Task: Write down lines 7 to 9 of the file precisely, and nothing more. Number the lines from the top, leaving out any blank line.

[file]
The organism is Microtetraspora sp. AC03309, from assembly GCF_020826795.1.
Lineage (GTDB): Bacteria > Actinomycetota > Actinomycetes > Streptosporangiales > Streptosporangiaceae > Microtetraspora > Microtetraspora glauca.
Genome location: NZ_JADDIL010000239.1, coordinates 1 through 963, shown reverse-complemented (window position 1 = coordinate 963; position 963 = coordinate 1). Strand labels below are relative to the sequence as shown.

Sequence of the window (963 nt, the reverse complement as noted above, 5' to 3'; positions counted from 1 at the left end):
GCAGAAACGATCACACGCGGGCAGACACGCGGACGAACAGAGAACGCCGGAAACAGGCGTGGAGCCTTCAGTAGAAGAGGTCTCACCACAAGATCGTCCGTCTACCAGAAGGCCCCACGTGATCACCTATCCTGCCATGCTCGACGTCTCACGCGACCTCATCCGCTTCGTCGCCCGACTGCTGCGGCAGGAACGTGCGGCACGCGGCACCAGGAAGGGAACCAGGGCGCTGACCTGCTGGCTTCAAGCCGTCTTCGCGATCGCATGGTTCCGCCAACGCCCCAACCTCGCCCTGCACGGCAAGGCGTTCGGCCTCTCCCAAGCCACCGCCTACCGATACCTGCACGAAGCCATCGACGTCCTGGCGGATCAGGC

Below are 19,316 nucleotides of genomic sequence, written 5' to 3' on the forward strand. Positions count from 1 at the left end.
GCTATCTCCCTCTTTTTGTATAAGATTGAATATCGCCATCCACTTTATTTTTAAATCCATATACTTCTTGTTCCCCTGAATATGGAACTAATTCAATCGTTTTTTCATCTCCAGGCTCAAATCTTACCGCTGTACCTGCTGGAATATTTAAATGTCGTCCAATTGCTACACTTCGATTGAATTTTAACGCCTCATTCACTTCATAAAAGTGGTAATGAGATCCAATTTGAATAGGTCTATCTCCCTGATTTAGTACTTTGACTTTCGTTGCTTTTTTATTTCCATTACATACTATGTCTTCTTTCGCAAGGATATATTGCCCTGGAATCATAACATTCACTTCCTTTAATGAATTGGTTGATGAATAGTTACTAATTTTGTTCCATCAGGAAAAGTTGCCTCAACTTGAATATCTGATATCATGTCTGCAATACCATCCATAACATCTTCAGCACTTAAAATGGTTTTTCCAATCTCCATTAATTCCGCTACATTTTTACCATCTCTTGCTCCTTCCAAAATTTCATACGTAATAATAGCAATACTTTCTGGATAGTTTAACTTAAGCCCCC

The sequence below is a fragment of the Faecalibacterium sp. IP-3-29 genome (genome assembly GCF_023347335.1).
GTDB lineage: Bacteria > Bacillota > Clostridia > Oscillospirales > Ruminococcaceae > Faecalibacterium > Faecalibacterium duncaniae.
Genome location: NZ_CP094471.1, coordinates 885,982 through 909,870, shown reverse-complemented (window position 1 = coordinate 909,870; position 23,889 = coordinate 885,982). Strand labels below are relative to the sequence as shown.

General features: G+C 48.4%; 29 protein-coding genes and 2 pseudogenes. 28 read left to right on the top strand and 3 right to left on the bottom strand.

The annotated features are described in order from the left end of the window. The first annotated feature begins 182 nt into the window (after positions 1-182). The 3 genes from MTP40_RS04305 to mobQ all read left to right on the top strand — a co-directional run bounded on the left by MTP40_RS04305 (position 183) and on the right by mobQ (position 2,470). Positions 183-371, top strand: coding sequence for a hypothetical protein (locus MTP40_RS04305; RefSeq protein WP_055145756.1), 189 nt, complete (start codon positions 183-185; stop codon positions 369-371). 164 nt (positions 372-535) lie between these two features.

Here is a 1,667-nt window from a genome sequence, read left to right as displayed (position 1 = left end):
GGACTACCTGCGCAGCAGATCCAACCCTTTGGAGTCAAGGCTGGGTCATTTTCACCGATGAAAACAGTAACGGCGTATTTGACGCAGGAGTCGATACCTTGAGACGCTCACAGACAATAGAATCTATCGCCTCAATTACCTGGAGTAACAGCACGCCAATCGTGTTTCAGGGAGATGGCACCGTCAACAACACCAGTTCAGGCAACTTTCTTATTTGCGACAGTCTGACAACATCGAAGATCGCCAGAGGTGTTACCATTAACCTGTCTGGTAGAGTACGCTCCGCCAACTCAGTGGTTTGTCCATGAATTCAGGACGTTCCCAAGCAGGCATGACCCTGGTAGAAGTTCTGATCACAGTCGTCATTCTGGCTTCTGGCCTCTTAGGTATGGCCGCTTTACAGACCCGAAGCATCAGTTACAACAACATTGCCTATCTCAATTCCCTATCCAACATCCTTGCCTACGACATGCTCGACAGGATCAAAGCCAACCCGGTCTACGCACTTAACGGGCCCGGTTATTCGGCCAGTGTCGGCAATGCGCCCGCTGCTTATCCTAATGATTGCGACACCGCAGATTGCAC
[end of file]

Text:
GCTATCTCCCTCTTTTTGTATAAGATTGAATATCGCCATCCACTTTATTTTTAAATCCATATACTTCTTGTTCCCCTGAATATGGAACTAATTCAATCGTTTTTTCATCTCCAGGCTCAAATCTTACCGCTGTACCTGCTGGAATATTTAAATGTCGTCCAATTGCTACACTTCGATTGAATTTTAACGCCTCATTCACTTCATAAAAGTGGTAATGAGATCCAATTTGAATAGGTCTATCTCCCTGATTTAGTACTTTGACTTTCGTTGCTTTTTTATTTCCATTACATACTATGTCTTCTTTCGCAAGGATATATTGCCCTGGAATCATAACATTCACTTCCTTTAATGAATTGGTTGATGAATAGTTACTAATTTTGTTCCATCAGGAAAAGTTGCCTCAACTTGAATATCTGATATCATGTCTGCAATACCATCCATAACATCTTCAGCACTTAAAATGGTTTTTCCAATCTCCATTAATTCCGCTACATTTTTACCATCTCTTGCTCCTTCCAAAATTTCATACGTAATAATAGCAATACTTTCTGGATAGTTTAACTTAAGCCCCC

The sequence below is a fragment of the Faecalibacterium sp. IP-3-29 genome (genome assembly GCF_023347335.1).
GTDB lineage: Bacteria > Bacillota > Clostridia > Oscillospirales > Ruminococcaceae > Faecalibacterium > Faecalibacterium duncaniae.